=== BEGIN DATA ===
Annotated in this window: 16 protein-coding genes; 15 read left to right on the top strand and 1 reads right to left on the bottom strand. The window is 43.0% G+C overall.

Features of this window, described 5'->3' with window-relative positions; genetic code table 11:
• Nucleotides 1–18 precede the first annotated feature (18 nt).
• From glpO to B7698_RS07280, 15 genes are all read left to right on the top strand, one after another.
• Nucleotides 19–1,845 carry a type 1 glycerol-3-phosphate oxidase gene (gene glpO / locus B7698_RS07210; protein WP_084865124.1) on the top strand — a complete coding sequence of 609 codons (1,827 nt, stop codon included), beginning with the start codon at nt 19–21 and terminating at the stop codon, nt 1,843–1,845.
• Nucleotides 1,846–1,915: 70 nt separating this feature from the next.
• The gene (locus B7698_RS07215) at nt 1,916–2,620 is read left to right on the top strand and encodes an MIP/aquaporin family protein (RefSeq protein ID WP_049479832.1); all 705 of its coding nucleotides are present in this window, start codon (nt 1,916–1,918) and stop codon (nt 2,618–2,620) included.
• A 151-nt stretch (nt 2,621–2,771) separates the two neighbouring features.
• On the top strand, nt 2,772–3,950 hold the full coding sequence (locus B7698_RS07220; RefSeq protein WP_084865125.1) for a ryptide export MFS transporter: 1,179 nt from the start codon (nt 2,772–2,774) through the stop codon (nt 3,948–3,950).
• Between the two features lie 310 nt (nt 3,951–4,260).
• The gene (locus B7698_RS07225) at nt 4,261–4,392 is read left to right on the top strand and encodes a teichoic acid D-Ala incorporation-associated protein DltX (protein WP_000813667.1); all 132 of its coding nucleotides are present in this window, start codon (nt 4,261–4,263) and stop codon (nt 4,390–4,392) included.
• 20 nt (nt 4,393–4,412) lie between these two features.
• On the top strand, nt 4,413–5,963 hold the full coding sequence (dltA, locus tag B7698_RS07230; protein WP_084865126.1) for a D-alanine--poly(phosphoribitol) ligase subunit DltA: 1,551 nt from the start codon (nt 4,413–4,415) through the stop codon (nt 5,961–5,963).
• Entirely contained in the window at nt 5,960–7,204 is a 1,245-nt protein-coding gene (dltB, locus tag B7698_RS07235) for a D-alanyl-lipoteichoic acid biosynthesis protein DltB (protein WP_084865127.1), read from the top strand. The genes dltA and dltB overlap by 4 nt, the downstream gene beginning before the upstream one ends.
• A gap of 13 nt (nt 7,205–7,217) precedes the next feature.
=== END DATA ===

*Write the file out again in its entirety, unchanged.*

Annotated in this window: 16 protein-coding genes; 15 read left to right on the top strand and 1 reads right to left on the bottom strand. The window is 43.0% G+C overall.

Features of this window, described 5'->3' with window-relative positions; genetic code table 11:
• Nucleotides 1–18 precede the first annotated feature (18 nt).
• From glpO to B7698_RS07280, 15 genes are all read left to right on the top strand, one after another.
• Nucleotides 19–1,845 carry a type 1 glycerol-3-phosphate oxidase gene (gene glpO / locus B7698_RS07210; protein WP_084865124.1) on the top strand — a complete coding sequence of 609 codons (1,827 nt, stop codon included), beginning with the start codon at nt 19–21 and terminating at the stop codon, nt 1,843–1,845.
• Nucleotides 1,846–1,915: 70 nt separating this feature from the next.
• The gene (locus B7698_RS07215) at nt 1,916–2,620 is read left to right on the top strand and encodes an MIP/aquaporin family protein (RefSeq protein ID WP_049479832.1); all 705 of its coding nucleotides are present in this window, start codon (nt 1,916–1,918) and stop codon (nt 2,618–2,620) included.
• A 151-nt stretch (nt 2,621–2,771) separates the two neighbouring features.
• On the top strand, nt 2,772–3,950 hold the full coding sequence (locus B7698_RS07220; RefSeq protein WP_084865125.1) for a ryptide export MFS transporter: 1,179 nt from the start codon (nt 2,772–2,774) through the stop codon (nt 3,948–3,950).
• Between the two features lie 310 nt (nt 3,951–4,260).
• The gene (locus B7698_RS07225) at nt 4,261–4,392 is read left to right on the top strand and encodes a teichoic acid D-Ala incorporation-associated protein DltX (protein WP_000813667.1); all 132 of its coding nucleotides are present in this window, start codon (nt 4,261–4,263) and stop codon (nt 4,390–4,392) included.
• 20 nt (nt 4,393–4,412) lie between these two features.
• On the top strand, nt 4,413–5,963 hold the full coding sequence (dltA, locus tag B7698_RS07230; protein WP_084865126.1) for a D-alanine--poly(phosphoribitol) ligase subunit DltA: 1,551 nt from the start codon (nt 4,413–4,415) through the stop codon (nt 5,961–5,963).
• Entirely contained in the window at nt 5,960–7,204 is a 1,245-nt protein-coding gene (dltB, locus tag B7698_RS07235) for a D-alanyl-lipoteichoic acid biosynthesis protein DltB (protein WP_084865127.1), read from the top strand. The genes dltA and dltB overlap by 4 nt, the downstream gene beginning before the upstream one ends.
• A gap of 13 nt (nt 7,205–7,217) precedes the next feature.